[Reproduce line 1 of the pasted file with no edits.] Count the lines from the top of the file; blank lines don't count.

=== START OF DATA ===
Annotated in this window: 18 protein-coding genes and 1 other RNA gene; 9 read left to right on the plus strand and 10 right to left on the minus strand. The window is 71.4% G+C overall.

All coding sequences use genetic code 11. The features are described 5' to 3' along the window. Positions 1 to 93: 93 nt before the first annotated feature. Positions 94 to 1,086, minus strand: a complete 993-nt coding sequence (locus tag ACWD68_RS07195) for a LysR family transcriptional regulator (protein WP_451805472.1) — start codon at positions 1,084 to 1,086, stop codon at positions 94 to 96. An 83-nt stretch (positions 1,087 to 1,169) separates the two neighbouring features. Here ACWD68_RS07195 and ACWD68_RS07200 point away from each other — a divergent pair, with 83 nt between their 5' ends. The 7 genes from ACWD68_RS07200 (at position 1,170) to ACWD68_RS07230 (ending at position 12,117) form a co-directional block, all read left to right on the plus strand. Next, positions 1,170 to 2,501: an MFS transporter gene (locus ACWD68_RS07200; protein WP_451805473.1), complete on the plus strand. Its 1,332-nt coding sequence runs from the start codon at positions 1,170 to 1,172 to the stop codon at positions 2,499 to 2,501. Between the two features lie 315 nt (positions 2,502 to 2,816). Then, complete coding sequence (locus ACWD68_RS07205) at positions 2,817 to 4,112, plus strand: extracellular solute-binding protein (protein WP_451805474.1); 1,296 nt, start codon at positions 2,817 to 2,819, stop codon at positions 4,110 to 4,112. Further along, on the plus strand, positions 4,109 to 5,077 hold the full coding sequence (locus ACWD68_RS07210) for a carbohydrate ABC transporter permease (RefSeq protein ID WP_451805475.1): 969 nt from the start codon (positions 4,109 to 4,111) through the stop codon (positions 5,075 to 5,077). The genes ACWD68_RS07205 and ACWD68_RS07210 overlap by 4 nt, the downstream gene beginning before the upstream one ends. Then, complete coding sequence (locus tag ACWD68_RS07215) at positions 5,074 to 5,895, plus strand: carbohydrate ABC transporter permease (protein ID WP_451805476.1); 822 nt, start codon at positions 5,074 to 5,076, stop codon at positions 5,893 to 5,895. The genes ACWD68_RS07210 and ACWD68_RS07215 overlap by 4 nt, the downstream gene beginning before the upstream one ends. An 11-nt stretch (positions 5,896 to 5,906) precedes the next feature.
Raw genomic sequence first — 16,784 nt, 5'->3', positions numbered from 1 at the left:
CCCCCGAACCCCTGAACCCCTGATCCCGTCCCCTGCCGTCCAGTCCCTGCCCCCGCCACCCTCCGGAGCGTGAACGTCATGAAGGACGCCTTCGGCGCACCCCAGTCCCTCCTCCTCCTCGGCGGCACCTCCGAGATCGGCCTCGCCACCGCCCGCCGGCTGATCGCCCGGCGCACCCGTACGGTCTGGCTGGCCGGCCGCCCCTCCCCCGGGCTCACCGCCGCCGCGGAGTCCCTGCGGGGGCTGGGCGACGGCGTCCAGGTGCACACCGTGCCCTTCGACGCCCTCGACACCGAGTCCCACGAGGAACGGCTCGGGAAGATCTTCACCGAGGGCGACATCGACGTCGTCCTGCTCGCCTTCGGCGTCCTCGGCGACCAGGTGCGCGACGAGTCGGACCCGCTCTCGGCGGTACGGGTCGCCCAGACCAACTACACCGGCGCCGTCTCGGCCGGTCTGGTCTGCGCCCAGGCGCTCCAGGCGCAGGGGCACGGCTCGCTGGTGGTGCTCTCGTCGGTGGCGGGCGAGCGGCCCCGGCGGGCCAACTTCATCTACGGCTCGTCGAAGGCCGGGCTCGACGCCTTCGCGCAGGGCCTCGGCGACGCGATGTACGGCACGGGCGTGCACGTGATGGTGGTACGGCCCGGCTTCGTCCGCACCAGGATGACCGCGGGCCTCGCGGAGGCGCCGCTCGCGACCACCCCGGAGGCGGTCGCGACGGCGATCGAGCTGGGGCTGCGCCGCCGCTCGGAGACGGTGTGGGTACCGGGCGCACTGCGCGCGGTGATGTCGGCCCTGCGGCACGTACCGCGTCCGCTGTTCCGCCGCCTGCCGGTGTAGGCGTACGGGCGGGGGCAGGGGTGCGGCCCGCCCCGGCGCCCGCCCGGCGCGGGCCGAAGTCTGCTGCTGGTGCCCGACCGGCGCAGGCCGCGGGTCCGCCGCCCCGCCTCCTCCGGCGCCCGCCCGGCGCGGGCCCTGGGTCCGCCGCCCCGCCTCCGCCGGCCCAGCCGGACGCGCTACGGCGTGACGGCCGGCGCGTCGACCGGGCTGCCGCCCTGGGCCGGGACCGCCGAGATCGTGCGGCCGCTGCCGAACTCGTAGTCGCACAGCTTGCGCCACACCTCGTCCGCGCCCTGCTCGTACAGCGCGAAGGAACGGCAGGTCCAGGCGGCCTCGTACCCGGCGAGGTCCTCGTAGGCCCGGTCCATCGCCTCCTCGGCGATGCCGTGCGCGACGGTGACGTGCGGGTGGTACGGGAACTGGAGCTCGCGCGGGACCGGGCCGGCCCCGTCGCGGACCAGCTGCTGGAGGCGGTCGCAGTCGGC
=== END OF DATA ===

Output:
Annotated in this window: 18 protein-coding genes and 1 other RNA gene; 9 read left to right on the plus strand and 10 right to left on the minus strand. The window is 71.4% G+C overall.